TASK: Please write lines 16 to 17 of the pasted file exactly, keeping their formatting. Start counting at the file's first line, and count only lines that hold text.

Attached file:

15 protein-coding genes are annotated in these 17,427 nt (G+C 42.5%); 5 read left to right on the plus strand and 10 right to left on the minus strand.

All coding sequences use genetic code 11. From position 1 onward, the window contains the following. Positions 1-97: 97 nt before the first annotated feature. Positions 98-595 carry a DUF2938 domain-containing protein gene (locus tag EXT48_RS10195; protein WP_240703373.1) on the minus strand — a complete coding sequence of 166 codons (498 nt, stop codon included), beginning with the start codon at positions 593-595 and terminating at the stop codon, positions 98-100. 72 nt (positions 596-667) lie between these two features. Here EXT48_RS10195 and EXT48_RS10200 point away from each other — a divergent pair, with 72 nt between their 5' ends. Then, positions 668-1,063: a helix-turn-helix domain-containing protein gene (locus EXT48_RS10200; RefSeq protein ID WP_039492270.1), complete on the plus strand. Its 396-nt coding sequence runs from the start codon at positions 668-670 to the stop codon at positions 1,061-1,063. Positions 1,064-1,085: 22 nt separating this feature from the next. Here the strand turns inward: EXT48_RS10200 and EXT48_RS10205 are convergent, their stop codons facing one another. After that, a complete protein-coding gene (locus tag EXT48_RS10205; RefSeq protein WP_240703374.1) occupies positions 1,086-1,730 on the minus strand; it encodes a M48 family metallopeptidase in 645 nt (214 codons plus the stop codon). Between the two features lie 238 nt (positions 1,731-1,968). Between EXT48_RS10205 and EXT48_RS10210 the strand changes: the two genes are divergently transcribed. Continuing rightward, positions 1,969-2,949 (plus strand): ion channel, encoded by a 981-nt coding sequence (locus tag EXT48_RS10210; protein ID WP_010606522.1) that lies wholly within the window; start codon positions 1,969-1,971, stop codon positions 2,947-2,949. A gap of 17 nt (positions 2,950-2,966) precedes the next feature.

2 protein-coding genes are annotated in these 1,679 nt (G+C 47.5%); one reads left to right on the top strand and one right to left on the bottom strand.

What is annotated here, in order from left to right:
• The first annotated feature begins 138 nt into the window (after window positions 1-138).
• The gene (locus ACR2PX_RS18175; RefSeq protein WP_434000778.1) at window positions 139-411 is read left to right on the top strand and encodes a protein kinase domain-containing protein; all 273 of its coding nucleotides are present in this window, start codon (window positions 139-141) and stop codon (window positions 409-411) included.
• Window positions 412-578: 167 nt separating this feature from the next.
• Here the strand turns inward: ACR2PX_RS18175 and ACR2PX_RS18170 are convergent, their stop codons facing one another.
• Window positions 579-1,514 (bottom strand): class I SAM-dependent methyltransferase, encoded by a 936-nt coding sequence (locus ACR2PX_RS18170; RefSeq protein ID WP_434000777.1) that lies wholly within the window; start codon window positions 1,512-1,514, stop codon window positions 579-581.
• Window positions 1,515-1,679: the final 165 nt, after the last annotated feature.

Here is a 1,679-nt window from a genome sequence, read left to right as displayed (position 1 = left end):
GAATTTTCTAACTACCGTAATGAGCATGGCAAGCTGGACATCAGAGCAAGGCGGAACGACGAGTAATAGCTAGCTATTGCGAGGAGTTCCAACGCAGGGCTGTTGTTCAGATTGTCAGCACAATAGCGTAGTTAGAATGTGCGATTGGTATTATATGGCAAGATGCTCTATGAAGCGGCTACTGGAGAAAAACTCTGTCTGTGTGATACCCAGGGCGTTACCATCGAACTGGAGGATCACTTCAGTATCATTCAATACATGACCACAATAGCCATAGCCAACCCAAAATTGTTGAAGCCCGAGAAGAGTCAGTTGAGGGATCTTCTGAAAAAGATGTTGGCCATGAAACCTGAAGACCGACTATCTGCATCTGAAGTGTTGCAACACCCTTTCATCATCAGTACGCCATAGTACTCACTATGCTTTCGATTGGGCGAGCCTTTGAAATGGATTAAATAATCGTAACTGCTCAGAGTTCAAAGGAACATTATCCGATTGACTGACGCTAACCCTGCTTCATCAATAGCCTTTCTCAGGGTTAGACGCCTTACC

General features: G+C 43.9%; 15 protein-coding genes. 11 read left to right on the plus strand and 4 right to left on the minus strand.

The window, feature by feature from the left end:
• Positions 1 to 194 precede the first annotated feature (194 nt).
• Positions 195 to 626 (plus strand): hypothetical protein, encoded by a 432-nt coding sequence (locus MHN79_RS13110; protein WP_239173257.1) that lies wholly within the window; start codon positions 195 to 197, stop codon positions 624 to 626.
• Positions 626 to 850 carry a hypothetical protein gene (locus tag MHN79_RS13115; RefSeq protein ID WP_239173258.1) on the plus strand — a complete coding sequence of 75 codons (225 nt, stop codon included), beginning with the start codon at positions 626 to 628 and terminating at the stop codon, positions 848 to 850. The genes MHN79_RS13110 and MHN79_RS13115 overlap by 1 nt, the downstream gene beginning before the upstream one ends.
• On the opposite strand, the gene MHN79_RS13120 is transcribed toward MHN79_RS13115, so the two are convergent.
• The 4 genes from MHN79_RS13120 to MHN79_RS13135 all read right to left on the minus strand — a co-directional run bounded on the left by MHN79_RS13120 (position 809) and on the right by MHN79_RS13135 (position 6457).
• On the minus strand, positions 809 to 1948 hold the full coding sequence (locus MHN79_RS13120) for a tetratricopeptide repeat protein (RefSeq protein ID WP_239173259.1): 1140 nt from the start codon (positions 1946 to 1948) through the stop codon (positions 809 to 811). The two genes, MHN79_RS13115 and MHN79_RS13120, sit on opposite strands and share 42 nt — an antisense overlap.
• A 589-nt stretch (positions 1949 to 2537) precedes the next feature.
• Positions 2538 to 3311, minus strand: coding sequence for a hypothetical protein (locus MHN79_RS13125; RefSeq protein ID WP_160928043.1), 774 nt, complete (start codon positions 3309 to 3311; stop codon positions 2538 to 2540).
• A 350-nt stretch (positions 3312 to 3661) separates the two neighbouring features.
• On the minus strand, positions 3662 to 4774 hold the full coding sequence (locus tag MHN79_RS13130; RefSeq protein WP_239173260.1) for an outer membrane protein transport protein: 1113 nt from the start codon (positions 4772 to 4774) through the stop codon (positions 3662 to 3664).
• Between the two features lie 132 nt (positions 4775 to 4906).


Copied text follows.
• Positions 195 to 626 (plus strand): hypothetical protein, encoded by a 432-nt coding sequence (locus MHN79_RS13110; protein WP_239173257.1) that lies wholly within the window; start codon positions 195 to 197, stop codon positions 624 to 626.
• Positions 626 to 850 carry a hypothetical protein gene (locus tag MHN79_RS13115; RefSeq protein ID WP_239173258.1) on the plus strand — a complete coding sequence of 75 codons (225 nt, stop codon included), beginning with the start codon at positions 626 to 628 and terminating at the stop codon, positions 848 to 850. The genes MHN79_RS13110 and MHN79_RS13115 overlap by 1 nt, the downstream gene beginning before the upstream one ends.